16      According to the case-law, there is genuine use of a trade mark where the mark is used in accordance with its essential function, which is to guarantee the identity of the origin of the goods or services for which it is registered, in order to create or preserve an outlet for those goods or services; genuine use does not include token use for the sole purpose of preserving the rights conferred by the mark. Moreover, the condition of genuine use of the mark requires that that mark, as protected on the relevant territory, be used publicly and outwardly (see judgment of the General Court of 27 September 2007 in Case T‑418/03 La Mer Technology v OHIM — Laboratoires Goëmar (LA MER), not published in the ECR, paragraph 54, and the case-law cited).

17      By its first complaint, the applicant submits that the Board of Appeal examined the evidence submitted to it in isolation and not in conjunction with the evidence already provided to the Cancellation Division, inter alia the statement of Mr W., the President of the Lambretta Club of Great Britain.

18      OHIM and the intervener dispute those arguments. In their view, first, the applicant did not challenge before the Board of Appeal the Cancellation Division’s finding, in paragraphs 33 and 34 of its decision, that, in essence, the evidence relating to the use of the mark LAMBRETTA by the Lambretta Club of Great Britain was not capable of showing that there was a business relationship in the sense of mutual cooperation, with the result that that evidence was not capable of showing that there was genuine use of the mark. Consequently, they submit that the applicant’s complaint is not admissible before the Court. Secondly, they submit that that finding on the part of the Cancellation Division is fully justified as to its substance.

19      In that regard, first, it is true, as OHIM and the intervener claim, that the applicant did not expressly challenge, before the Board of Appeal, the findings relating to the evidence concerning the Lambretta Club of Great Britain that the Cancellation Division made in paragraphs 33 and 34 of its decision. However, it is apparent from the statement of grounds for the appeal submitted by the applicant to the Board of Appeal, that the applicant, by relying on the evidence submitted previously, necessarily intended to challenge those findings.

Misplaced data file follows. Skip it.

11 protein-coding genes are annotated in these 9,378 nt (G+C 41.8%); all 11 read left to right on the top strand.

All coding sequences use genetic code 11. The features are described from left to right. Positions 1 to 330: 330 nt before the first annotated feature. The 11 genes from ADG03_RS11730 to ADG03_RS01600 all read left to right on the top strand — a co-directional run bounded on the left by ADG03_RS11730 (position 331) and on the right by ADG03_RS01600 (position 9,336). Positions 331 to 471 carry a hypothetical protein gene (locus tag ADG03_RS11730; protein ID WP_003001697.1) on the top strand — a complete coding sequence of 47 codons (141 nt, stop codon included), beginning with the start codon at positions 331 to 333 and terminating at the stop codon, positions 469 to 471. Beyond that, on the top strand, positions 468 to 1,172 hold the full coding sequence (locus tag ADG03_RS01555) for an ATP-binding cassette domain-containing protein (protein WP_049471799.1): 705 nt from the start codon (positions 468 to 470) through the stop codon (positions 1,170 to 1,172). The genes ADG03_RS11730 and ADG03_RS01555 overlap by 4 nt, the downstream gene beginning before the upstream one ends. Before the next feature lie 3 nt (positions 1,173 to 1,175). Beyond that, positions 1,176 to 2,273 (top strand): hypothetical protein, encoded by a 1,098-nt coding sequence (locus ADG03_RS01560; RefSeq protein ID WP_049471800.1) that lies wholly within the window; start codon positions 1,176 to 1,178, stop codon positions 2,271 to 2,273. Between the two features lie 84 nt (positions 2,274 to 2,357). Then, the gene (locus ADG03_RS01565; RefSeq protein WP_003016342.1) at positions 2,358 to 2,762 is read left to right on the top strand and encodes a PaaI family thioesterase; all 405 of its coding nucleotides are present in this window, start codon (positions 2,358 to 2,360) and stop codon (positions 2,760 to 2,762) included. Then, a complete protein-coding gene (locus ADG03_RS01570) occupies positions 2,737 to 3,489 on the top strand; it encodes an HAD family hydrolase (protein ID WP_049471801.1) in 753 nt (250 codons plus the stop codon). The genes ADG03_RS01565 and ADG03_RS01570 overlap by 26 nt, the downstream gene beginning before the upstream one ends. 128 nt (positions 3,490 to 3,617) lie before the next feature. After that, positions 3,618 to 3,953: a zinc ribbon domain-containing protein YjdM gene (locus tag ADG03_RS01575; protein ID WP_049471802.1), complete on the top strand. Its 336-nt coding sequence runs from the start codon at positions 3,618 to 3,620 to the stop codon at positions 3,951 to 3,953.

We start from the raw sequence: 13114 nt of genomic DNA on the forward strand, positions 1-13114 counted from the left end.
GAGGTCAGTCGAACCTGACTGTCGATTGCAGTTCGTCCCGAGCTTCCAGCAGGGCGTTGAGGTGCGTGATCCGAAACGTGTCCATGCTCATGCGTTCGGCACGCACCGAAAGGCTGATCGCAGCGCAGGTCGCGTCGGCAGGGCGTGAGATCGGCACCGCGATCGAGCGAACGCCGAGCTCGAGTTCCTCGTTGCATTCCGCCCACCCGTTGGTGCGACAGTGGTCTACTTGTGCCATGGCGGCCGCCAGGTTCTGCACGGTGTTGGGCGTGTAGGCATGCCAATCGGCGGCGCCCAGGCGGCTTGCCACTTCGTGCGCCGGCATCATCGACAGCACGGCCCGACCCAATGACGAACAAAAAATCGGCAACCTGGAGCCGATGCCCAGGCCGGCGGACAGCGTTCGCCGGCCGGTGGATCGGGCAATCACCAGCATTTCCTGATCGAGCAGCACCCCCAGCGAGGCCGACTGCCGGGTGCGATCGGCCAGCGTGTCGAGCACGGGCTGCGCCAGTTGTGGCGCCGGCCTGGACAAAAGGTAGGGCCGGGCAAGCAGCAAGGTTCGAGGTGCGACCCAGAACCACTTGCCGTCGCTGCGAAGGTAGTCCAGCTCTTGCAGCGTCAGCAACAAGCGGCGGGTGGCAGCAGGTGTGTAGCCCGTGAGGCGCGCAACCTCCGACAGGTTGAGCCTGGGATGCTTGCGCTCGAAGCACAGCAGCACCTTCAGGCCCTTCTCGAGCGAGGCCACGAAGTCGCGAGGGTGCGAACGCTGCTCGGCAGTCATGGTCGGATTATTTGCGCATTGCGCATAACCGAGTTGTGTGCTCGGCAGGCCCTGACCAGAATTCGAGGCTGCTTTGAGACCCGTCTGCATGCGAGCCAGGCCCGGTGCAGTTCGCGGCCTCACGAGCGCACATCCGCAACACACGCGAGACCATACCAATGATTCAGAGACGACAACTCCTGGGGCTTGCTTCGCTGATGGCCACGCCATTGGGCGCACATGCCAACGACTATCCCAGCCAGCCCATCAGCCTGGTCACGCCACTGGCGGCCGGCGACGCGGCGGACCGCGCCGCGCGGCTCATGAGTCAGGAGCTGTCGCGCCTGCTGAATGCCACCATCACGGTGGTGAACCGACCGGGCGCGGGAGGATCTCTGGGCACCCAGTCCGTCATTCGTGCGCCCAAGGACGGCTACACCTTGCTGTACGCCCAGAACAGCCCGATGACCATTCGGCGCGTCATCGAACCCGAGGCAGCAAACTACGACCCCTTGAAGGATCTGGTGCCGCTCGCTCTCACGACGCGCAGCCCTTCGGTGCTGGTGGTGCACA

20      The applicant stated, in the statement of grounds for its appeal before the Board of Appeal, that it had ‘[filed evidence] … showing genuine use of the mark … for the goods listed within Classes 6 and 7’ and that, ‘in relation to goods in Classes 6 and 7, [it was] maintain[ing] all submissions previously made … and [was] request[ing] that the Board of Appeal [reconsider] the evidence and arguments filed … and [overturn] the decision …. of the Cancellation Division’. That implies a challenge to the Cancellation Division’s findings in paragraphs 33 and 34 of its decision.

21      In addition, the applicant submitted, before the Board of Appeal, that the documents provided had been assessed in an overly harsh way, ‘given that the previous evidence was filed under an explanatory witness statement of [Mr W.]’. That submission clearly shows that the applicant continued to rely, before the Board of Appeal, on the evidence previously provided and, in particular, on Mr W.’s statement.

22      Consequently, contrary to what OHIM and the intervener maintain, the applicant is entitled to put forward before the Court that evidence, as well as the complaint alleging that the Board of Appeal failed to take it into account.

23      Secondly, even if the applicant had not expressly called into question the Cancellation Division’s assessment of the evidence that it had submitted in the proceedings before it and, in particular, that division’s assessment of Mr W.’s statement, as OHIM claims, that would not have relieved the Board of Appeal of its obligation to carry out its own assessment of that evidence.